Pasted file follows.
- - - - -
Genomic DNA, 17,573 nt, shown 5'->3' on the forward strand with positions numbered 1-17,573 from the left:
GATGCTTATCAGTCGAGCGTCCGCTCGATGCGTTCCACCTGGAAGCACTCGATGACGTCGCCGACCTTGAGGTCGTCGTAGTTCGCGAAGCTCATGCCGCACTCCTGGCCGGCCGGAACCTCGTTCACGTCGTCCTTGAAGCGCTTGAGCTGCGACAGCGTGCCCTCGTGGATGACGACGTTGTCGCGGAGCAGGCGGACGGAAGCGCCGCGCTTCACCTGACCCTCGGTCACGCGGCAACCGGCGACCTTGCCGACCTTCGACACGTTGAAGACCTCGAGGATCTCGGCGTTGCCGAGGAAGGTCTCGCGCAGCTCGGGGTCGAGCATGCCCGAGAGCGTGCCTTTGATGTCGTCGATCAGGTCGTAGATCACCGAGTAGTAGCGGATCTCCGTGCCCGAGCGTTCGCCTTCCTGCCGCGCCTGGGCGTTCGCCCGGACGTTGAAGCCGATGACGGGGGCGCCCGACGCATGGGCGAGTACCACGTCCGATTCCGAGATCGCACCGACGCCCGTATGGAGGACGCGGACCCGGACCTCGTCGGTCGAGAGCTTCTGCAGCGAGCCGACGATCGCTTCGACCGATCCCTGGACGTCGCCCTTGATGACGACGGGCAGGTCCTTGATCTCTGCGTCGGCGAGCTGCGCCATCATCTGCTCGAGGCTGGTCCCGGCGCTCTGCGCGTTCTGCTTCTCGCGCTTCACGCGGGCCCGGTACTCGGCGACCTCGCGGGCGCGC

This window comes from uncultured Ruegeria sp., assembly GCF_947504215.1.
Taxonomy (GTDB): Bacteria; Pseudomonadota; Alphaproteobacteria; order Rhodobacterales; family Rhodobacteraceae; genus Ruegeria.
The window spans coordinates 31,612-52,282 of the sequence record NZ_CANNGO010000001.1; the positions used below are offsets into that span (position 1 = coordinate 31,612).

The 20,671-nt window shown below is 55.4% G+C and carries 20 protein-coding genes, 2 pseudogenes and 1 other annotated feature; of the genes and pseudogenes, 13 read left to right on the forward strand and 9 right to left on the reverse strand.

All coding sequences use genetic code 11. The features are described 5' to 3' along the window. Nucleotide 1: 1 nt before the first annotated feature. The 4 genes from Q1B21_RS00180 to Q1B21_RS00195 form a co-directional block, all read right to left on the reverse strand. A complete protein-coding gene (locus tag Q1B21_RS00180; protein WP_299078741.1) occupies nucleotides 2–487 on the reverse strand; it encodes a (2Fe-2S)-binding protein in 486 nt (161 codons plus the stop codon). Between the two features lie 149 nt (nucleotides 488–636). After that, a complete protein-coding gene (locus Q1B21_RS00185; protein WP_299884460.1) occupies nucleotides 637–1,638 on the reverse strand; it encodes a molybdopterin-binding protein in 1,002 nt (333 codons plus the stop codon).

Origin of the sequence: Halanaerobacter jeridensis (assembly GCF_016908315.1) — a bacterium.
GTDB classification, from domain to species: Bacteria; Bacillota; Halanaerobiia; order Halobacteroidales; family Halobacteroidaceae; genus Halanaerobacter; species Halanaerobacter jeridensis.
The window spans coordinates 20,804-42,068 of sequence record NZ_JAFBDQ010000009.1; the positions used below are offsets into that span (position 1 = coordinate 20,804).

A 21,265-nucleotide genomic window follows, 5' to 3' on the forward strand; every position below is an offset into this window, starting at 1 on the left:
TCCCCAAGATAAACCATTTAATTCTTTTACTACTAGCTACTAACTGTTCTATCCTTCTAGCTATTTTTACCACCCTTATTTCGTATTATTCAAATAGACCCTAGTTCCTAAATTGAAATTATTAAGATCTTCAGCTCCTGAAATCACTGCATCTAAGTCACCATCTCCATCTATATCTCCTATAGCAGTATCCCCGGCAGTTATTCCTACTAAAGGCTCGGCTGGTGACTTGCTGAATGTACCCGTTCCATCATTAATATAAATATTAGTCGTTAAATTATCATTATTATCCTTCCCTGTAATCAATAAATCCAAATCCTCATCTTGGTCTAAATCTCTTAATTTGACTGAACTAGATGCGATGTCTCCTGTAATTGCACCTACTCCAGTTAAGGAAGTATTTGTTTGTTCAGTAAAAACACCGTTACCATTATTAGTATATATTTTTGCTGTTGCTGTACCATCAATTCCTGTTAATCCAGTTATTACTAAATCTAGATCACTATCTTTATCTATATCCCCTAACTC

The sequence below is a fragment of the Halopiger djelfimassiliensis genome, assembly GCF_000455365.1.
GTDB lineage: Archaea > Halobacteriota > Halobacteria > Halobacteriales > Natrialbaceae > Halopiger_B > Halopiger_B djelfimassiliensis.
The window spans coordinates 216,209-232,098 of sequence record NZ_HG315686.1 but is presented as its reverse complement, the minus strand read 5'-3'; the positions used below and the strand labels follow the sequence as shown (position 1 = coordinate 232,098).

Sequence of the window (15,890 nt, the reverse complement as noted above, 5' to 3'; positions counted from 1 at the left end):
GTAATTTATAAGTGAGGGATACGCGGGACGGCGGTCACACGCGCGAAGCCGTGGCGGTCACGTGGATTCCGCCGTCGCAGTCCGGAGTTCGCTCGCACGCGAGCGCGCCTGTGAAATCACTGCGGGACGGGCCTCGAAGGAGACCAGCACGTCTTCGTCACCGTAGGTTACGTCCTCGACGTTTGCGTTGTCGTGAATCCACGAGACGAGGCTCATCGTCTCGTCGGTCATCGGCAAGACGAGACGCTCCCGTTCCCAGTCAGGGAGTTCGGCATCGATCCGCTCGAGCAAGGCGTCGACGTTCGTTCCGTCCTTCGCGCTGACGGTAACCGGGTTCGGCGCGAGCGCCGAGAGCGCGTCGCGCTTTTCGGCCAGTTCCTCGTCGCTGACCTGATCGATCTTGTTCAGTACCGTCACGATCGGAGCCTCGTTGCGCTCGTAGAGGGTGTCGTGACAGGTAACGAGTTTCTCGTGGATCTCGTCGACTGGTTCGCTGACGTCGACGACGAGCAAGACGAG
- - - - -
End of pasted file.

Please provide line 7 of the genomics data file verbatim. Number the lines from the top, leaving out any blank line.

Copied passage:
All coding sequences use genetic code 11. The features are described 5' to 3' along the window. Nucleotide 1: 1 nt before the first annotated feature. The 4 genes from Q1B21_RS00180 to Q1B21_RS00195 form a co-directional block, all read right to left on the reverse strand. A complete protein-coding gene (locus tag Q1B21_RS00180; protein WP_299078741.1) occupies nucleotides 2–487 on the reverse strand; it encodes a (2Fe-2S)-binding protein in 486 nt (161 codons plus the stop codon). Between the two features lie 149 nt (nucleotides 488–636). After that, a complete protein-coding gene (locus Q1B21_RS00185; protein WP_299884460.1) occupies nucleotides 637–1,638 on the reverse strand; it encodes a molybdopterin-binding protein in 1,002 nt (333 codons plus the stop codon).